Hybrid WAN - my setup
This is the second article of a series covering Hybrid WAN for home office workers.
After presenting the benefits of the approach, I am now describing my environment and what I put in place to make it work.
A second connectivity
On top of public ADSL, I had to find another way of getting access to the Internet. Initially, I had in mind to order a new line and order a DSL access with a different service provider. I would have had a similar bandwidth (8M download, 1M upload) and it would have very likely been connected to the same telecom center hence in case of failure, I would have two lines down. Therefore, I decided to test other options.
A colleague of mine recommended Twoway http://www.tooway.com/. I found it interesting: up to 22Mbps download, up to 6M upload.
What was a bit problematic was obviously the latency: 600-700ms. For sure, packets have to be transmitted up to the space and back again to Earth to the main station that forward finally traffic on Terrestrial links.
Since I worked for a WAN optimization company, I knew I would have solutions to mitigate this problem at least when accessing Headquarter resources.
I took the starter pack (modem + Satellite dish) and also subscribed to a 25G data plan offer (40€ per month). Traffic during the night was unlimited (good for some replication jobs, BitTorrent…).
At this time, it was with Alsatis. They have handed over this business to NordNet in France and they don’t have such interesting plan anymore.
It helped a lot to get much more bandwidth. The high latency was an issue for a comfortable user experience for Web browsing but ok for watching videos (YouTube, NetFlix) or listening to on-line music. Having a bigger pipe helped Netflix to provide HD videos.
Question was how to steer the traffic intelligently so NetFlix goes on the Satellite uplink. I could have listed all IPs from Netflix but that would have been heavy to implement and maintain. Therefore, my first configuration was quite dumb: I routed based on source IP, the ones from AppleTV or my smartTV.
Similarly, I listed the few IP addresses of the SSL VPN gateway at HeadQuarter in SanFrancisco and created routes to have this traffic sent over Satellite.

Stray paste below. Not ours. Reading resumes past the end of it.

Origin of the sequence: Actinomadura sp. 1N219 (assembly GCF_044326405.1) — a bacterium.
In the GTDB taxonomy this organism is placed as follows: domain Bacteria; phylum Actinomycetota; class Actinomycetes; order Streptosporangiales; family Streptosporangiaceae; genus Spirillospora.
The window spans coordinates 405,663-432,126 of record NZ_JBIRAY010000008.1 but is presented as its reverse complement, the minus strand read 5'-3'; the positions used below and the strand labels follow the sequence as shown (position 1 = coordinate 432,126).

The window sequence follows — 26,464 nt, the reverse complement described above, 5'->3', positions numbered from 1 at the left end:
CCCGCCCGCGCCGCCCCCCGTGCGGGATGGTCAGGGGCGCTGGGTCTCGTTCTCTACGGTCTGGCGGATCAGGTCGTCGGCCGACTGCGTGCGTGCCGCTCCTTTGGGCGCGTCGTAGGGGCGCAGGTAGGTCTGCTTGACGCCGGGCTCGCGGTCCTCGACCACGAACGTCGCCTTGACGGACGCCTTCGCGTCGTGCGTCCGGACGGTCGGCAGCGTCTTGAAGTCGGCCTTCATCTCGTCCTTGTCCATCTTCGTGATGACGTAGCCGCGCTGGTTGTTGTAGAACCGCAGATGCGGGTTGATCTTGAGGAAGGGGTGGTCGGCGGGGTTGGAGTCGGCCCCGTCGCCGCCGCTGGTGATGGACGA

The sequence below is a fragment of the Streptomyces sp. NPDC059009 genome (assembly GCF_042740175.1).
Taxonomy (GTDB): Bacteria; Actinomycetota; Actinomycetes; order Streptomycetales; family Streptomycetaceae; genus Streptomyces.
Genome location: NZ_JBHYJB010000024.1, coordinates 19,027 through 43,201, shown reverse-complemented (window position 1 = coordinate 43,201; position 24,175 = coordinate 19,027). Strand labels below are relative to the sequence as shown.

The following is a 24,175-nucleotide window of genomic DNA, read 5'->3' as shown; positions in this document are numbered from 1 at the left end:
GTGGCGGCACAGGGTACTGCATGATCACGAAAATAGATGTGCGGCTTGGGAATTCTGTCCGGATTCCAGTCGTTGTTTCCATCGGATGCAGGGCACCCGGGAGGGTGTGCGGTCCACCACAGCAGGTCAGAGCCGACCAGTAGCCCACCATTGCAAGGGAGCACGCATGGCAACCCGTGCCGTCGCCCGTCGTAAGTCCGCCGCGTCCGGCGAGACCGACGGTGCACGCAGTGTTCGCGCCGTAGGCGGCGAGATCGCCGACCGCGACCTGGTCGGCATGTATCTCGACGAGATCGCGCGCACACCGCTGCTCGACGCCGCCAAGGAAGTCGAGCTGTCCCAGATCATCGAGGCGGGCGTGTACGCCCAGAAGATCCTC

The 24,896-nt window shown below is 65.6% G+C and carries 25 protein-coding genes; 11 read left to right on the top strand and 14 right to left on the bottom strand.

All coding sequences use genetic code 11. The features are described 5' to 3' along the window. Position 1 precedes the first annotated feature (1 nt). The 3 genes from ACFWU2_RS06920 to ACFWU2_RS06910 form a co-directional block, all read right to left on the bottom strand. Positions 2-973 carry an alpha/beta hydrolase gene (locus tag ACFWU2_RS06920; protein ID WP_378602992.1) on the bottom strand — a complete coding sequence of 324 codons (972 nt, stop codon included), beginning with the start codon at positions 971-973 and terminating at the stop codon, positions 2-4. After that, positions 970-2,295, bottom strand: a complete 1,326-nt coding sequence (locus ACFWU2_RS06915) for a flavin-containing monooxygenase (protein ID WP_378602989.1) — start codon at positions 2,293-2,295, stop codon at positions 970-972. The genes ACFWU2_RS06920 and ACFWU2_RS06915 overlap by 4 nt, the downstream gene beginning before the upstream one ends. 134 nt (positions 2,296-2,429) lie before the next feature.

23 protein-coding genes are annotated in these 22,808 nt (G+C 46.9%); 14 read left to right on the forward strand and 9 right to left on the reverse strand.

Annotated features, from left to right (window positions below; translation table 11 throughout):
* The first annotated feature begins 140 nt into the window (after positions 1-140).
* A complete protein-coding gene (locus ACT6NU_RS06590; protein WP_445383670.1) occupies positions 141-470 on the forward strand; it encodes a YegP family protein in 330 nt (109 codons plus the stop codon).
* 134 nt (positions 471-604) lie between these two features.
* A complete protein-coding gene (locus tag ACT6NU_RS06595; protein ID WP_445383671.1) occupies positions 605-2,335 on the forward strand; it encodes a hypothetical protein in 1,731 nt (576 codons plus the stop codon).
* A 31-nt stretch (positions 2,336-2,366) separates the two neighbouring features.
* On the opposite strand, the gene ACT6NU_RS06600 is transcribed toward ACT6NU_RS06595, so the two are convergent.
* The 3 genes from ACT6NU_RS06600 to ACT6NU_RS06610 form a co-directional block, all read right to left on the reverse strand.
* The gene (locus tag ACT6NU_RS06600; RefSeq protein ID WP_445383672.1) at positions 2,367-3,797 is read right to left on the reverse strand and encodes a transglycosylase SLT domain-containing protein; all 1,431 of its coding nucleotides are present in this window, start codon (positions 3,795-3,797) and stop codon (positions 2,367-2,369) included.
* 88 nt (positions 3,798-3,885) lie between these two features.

I must admit that at the end of my contract, I was really fed up with the inconsistency of the service. Between 5pm and 9pm, it was almost unusable . Rest of the time, connection was ok and delivering the missing Mb/s I was looking for with this Hybrid WAN initiative.
Back in June 2016, 4G on my smartphone started to be incredibly fast when I was home.
It was time to switch! I checked what 4G routers I could deploy at home to integrate wth my network. I chose the Huawei B315s-22 4G LTE/WiFi.
I subscribed to a 40G data plan for 39€.
On my “Hybrid WAN” router (see here after), I replaced the satellite uplink and connected the Huawei router.
Experience is now far much better. Latency is low, bandwidth much higher. Problem is that I usually consume the 40G data plan before the end of the month. Once it is over, link is rate limited to 128kbps… But still, very good result. Let’s wait for unlimited data plan.
Some words about the 4G router
Huawei is one the major telecom vendors and has a great experience with mobile networks.
The 4G reception on this router is really good.
Design is nice but actually I don’t really care as the router stays in the basement :-D Oh, you probably wonder why one would do that to get 4G connection. This is because from the basement I have direct access to the garden and installed a 4G antenna with cables.
Besides, my “datacenter” is down there. So it is easier for me to distribute the network.
I am missing some “basic” features like:
- Reporting on the mobile coverage and quality (gain) so to optimize the positioning of the antenna
- Ability to create static routes
The most important piece for this setup is the router that will be able to connect your LAN and load balance the traffic to two (or more) different connections.
In addition to routing capabilities, I wanted the router to be a stateful firewall as well so to protect the LAN from the Internet and create a DMZ for the services I want to expose.
I also wanted something cheap, opensource, green (low consumption) and with 1Gbps ports for the LAN. Being happy about Netgear products, I chose the WNR3500L-100PES.
One will argue that there is only one WAN port on that router so why using this device for an hybrid WAN setup? This is true but the community is smart and provides good support.
I knew the DD-WRT project. They have referenced many routers so you will find what you need.
I installed DD-WRT on the gear and followed this tutorial
In the mean time, I found this one and although I have not tested it, it looks promising.
Great results however after few months, I started to miss some advanced features and a nicer GUI for this router-firewall.
More features meant a need for more power. I found this nice small box on Amazon for $150 . This great platform can host whatever OS you want and the goal was to find a good opensource solution.